All of this brings me back to the purpose behind my #sheep365 project.  I want to show the "hard and the easy" parts of being a shepherd.  Until today, most of my posts have depicted the easy parts. But as someone told me several years ago, "if you have livestock, you'll have deadstock, too."  This is the reality of caring for animals.  My friend and fellow rancher Liz Hubbard said tonight, "when we reach the point where the death of a lamb doesn't bother us, we should quit being shepherds."  She's right - I hope that the folks who follow my posts who are not farmers or ranchers get some sense of this.  In many ways, that's the true reason I decided to post something everyday for a year.  Some, I'm sure, will be confused (or even troubled) by the fact that we raise sheep (in part) to produce meat - and yet we're saddened by the death of a day-old lamb.  While the loss of a lamb like this represents an economic loss, it's far more difficult for me than watching the value of my stocks (the few that I own) decline.  Those of us who ranch do so because we love life and we love the land - and we understand that death is a necessary part of life.  This understanding doesn't make a day like today any easier, just as the understanding of how we get paid (by selling lambs) doesn't diminish the joy we experience in new life.

Hopefully, there won't be too many more days like this during the coming 6 weeks of our lambing season.  Hopefully, most of my posts will show the joy I take in my livelihood.  And I want folks to know that I didn't post the photo of the dead lamb for its shock value or for sympathy.  I truly want my non-ranching friends to gain insight into what it means to be a shepherd.  Choosing this life means that I must take the hard with the easy - and the bad with the good.  Thanks for indulging me.

Sunday, February 14, 2016

The Ideal Ewe

With the start of another lambing season just around the corner (our ewes are due to start lambing around February 23), I'm again giving some thought to what Flying Mule Farm's Ideal Ewe looks like.  And I refer specifically to our Ideal Ewe for a reason; every operation has specific environmental, management and marketing conditions - which means every operation should have a different set of criteria for its ideal ewe.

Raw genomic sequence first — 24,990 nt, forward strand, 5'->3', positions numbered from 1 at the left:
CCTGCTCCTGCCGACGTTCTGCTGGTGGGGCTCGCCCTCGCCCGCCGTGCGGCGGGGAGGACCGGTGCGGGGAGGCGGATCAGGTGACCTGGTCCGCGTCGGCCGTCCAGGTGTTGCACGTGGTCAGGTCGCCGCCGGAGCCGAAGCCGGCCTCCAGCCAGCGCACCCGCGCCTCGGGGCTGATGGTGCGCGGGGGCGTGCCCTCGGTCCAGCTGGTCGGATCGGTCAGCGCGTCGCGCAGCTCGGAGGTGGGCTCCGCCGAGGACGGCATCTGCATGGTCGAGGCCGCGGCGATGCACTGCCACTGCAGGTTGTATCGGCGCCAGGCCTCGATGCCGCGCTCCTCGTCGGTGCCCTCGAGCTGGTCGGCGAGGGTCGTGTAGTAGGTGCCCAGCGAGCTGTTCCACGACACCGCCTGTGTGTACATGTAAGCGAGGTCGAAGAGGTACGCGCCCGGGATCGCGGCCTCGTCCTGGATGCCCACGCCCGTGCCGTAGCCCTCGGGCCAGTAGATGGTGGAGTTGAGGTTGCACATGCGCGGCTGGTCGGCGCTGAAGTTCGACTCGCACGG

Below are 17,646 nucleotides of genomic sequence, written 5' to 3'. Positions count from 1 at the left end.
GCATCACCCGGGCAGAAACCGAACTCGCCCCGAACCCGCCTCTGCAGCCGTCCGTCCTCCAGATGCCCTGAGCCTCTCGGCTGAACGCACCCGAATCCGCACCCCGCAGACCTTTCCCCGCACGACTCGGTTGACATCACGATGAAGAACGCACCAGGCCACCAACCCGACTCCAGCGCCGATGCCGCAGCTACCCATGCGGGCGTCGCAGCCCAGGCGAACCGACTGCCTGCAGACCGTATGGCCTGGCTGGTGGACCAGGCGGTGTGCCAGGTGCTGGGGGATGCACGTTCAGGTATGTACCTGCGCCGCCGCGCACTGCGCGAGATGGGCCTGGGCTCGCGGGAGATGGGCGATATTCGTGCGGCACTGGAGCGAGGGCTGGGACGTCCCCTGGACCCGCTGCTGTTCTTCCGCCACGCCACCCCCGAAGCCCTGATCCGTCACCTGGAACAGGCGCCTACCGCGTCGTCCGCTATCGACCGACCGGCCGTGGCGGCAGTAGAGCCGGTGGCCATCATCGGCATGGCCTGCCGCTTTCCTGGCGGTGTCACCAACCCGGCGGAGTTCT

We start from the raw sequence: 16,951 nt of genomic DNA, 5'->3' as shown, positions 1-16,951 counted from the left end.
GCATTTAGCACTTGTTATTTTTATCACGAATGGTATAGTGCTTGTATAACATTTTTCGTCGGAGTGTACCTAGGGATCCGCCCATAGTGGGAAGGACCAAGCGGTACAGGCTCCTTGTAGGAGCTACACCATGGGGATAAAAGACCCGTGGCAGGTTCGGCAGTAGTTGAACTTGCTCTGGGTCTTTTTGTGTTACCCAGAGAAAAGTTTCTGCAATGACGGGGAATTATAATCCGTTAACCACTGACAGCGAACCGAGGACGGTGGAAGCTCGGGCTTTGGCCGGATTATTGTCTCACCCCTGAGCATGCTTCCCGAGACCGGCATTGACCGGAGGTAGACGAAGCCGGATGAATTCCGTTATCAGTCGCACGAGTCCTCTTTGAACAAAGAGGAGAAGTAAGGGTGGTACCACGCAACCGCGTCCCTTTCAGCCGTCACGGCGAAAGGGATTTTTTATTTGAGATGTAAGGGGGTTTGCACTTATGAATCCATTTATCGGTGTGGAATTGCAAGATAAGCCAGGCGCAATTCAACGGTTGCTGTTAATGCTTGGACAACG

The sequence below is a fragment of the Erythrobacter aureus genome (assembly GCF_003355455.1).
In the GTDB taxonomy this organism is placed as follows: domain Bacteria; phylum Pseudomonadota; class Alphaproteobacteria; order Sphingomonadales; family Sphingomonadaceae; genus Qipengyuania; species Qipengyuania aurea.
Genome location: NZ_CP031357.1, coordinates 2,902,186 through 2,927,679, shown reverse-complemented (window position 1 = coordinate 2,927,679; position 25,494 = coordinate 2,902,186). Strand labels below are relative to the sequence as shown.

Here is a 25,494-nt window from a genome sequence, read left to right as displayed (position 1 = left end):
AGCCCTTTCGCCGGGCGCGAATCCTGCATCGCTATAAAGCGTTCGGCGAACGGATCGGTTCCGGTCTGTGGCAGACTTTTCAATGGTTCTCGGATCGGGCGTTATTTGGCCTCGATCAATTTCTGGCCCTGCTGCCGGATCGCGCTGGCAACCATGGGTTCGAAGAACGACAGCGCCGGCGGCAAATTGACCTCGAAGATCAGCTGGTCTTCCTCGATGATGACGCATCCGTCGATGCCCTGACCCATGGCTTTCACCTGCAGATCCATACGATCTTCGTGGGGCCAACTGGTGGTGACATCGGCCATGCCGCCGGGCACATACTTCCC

The ecological foundation of our operation are our annual rangelands.  From November through mid-April, our ewes graze in the oak woodlands near Auburn.  Our grazing land is composed mostly of annual grasses and broadleaf plants, along with several species of brush.  I've written elsewhere about the relative values of our forage species; for my purposes in this essay, I'll just say that our rangeland plants exhibit a variety of nutritional value and grazing palatability, and that these factors vary spatially and seasonally.

During the summer months, we have access to irrigated pasture.  In our Mediterranean climate, we don't have green grass in the summer months unless we irrigate it.  This green forage provides much greater nutrition than the dry annual grasses during the summer and early fall.  We use this forage to put weight on our lambs (as a grass-fed operation, we don't feed any grain to our lambs) and to prepare our ewes for the breeding season (October 1 - November 15).

We also operate almost entirely on land without fences or other facilities.  Consequently, we rely on portable electric fencing systems and the herding ability of our border collies.  We lamb on our pastures (rather than in a barn), and we rely on our ewes' maternal abilities and our livestock guardian dogs to keep lambs safe from predators.

In past years, we've marketed the majority of our lambs as grass-fed meat through our local farmers markets.  More recently, we've shifted our focus to selling lighter weight, grass-fed lambs during ethnic (mostly Islamic) holidays.  In both scenarios, we want a moderate-sized lamb that will finish (that is, deposit sufficient muscle and fat) on grass (without any extra grain or concentrate feed).  We also market our wool (sometimes directly to the end user, other times through a broker) - so we want sheep that produce a quality fiber product as well.